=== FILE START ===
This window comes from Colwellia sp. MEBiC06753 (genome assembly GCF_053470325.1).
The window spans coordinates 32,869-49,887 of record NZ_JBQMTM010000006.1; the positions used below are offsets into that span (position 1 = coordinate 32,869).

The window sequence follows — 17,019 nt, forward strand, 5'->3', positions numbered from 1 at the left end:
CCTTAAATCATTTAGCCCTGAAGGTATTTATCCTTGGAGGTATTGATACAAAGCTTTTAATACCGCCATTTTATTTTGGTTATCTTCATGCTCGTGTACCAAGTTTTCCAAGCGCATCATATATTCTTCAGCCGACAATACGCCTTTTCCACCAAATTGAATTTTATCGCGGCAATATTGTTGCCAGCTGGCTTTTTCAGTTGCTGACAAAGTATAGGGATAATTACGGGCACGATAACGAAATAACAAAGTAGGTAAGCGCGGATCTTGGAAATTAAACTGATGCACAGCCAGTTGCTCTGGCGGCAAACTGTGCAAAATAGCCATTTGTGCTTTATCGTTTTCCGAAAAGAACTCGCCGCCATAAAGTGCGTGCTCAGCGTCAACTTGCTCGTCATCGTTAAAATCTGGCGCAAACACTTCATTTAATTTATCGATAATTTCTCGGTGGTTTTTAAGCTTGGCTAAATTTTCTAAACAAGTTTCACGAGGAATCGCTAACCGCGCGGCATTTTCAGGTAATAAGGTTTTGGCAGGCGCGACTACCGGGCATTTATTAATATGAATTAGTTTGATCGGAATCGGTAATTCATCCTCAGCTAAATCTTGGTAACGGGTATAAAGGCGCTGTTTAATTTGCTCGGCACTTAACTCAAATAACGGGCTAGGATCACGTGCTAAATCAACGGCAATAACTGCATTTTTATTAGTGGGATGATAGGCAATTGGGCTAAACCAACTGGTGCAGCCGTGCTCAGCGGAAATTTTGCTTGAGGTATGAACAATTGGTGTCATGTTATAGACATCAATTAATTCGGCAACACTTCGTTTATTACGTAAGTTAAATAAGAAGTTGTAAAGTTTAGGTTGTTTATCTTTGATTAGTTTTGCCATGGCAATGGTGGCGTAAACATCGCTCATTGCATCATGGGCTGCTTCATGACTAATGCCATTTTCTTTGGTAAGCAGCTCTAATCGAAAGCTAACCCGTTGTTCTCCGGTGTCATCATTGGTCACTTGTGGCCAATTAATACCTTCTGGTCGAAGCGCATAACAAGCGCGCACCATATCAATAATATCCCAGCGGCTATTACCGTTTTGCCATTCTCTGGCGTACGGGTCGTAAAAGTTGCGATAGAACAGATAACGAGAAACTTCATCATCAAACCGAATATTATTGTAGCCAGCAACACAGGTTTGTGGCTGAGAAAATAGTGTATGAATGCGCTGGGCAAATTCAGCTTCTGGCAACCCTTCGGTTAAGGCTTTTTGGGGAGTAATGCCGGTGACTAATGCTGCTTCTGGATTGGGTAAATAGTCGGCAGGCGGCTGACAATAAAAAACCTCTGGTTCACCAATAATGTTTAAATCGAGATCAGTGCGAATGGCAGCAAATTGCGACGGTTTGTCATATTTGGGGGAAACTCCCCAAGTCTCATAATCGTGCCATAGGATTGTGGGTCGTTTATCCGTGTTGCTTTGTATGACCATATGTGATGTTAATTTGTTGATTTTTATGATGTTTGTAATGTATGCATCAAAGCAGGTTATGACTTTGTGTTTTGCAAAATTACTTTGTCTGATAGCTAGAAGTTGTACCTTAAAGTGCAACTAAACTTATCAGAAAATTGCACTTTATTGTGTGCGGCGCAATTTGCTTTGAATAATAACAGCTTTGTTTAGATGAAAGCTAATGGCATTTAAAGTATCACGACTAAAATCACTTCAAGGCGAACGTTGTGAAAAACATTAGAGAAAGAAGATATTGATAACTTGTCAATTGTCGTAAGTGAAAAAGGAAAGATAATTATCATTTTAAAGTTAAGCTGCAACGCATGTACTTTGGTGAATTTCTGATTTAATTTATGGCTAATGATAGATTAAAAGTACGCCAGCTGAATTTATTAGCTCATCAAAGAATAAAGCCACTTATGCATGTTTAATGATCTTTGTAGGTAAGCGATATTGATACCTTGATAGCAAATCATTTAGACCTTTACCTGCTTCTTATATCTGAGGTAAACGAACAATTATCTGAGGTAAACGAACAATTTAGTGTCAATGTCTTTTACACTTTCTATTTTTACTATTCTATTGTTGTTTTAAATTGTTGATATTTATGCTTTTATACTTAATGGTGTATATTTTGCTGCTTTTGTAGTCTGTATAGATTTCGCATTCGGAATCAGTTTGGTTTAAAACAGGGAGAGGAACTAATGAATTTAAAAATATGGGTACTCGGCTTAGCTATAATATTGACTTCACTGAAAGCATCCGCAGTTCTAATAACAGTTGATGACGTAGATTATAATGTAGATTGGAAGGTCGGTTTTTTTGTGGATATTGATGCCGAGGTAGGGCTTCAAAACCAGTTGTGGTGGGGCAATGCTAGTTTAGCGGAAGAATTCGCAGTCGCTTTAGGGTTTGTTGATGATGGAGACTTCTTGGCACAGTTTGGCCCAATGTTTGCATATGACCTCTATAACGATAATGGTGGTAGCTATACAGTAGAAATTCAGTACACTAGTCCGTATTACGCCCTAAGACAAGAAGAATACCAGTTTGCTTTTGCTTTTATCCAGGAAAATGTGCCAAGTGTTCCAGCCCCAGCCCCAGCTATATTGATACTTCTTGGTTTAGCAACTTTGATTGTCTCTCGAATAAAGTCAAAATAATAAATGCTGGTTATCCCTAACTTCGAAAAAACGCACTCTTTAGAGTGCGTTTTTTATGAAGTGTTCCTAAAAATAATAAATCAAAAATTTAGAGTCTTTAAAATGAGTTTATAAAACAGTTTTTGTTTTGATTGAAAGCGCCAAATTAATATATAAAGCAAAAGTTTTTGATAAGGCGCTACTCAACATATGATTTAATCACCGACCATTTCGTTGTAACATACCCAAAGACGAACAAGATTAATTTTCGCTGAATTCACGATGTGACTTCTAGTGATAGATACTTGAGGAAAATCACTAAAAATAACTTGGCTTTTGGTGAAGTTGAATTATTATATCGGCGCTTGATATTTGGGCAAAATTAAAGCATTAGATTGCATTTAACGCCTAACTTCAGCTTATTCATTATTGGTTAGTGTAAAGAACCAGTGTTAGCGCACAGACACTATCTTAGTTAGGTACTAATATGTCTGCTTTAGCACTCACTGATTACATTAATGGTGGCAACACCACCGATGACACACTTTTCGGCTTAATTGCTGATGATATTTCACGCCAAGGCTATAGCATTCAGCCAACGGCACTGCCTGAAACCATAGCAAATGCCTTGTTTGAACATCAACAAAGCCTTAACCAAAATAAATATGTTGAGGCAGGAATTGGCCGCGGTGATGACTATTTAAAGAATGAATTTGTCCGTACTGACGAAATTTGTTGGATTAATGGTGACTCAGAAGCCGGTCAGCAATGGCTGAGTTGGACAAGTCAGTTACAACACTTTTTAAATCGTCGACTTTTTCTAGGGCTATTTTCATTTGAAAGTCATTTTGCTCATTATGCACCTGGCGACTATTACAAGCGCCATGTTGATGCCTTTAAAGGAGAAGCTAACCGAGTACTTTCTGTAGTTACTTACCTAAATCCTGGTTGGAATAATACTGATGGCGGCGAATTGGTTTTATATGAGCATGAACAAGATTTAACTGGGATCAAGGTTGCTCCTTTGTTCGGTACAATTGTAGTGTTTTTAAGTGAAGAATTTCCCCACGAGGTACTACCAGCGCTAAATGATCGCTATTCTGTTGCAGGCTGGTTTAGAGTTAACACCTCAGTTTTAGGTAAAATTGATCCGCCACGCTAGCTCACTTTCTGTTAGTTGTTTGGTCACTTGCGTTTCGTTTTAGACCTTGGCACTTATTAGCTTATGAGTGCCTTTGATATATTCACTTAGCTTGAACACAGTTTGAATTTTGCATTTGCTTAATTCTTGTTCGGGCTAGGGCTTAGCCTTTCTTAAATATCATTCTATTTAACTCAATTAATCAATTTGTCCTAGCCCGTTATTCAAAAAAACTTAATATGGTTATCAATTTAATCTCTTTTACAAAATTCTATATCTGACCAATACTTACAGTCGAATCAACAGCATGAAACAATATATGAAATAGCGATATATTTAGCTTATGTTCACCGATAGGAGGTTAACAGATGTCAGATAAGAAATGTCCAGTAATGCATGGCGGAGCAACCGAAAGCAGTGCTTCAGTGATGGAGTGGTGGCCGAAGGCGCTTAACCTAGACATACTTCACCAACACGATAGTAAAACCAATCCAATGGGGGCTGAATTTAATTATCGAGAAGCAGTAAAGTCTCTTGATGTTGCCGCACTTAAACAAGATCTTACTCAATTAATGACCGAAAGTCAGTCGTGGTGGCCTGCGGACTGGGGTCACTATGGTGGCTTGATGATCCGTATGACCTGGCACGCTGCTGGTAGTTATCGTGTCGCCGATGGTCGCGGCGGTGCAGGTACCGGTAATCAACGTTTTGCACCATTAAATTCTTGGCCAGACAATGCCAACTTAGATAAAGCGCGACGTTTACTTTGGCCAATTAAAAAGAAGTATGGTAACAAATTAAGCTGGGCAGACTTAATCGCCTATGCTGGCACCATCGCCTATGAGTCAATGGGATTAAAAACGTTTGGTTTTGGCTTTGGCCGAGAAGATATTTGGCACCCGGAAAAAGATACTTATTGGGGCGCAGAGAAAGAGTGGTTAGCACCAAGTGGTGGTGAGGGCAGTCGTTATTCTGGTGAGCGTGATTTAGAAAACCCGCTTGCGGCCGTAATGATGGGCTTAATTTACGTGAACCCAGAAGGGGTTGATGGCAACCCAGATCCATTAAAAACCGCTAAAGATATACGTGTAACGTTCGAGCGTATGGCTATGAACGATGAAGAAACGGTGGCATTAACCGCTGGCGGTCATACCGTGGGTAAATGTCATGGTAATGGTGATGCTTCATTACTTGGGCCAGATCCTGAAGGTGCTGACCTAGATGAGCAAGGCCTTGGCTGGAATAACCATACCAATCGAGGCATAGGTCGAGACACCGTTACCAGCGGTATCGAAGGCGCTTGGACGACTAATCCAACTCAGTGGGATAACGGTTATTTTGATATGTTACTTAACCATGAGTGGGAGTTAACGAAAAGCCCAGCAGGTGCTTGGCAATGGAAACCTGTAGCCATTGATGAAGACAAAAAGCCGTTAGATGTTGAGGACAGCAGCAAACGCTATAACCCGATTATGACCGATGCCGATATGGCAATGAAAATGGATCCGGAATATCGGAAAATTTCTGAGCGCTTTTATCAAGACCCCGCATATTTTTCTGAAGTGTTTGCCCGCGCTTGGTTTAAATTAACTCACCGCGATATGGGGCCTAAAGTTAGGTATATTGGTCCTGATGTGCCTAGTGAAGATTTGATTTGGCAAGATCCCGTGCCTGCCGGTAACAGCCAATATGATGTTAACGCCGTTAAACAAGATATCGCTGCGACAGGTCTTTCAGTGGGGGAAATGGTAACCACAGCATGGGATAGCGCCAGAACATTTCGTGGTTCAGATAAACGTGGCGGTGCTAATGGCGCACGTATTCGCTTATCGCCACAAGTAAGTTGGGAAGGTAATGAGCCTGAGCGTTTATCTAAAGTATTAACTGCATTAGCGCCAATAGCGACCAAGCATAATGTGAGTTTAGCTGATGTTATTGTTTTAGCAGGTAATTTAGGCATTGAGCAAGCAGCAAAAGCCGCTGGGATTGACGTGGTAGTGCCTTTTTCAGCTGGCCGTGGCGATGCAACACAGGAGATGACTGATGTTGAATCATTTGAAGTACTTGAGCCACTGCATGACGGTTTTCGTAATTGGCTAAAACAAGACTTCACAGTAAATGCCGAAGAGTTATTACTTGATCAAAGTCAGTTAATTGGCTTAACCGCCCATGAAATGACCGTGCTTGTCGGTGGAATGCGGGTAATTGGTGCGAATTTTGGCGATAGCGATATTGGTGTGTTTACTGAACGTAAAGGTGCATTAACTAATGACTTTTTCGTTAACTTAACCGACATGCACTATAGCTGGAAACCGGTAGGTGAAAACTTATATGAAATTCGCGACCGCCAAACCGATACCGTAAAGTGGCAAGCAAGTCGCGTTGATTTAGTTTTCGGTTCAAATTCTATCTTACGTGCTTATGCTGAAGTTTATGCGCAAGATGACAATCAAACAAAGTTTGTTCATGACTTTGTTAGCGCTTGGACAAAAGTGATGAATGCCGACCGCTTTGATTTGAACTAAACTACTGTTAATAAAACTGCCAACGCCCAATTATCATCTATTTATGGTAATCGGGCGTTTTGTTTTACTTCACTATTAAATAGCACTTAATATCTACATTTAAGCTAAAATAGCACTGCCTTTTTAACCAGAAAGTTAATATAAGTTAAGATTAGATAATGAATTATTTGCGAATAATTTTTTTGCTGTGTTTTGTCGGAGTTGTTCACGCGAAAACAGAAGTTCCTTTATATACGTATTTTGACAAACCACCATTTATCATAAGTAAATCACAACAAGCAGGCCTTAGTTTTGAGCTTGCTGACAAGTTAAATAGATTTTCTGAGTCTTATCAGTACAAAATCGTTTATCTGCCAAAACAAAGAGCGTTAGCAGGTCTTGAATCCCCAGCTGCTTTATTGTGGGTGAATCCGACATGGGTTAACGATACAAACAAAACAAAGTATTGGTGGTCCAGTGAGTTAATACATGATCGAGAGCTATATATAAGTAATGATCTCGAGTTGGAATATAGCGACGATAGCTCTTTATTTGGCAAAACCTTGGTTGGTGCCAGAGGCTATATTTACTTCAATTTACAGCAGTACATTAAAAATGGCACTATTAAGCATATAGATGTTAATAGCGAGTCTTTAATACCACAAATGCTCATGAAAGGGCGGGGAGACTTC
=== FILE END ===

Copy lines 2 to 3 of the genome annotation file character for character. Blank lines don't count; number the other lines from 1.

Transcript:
The window spans coordinates 32,869-49,887 of record NZ_JBQMTM010000006.1; the positions used below are offsets into that span (position 1 = coordinate 32,869).

The window sequence follows — 17,019 nt, forward strand, 5'->3', positions numbered from 1 at the left end: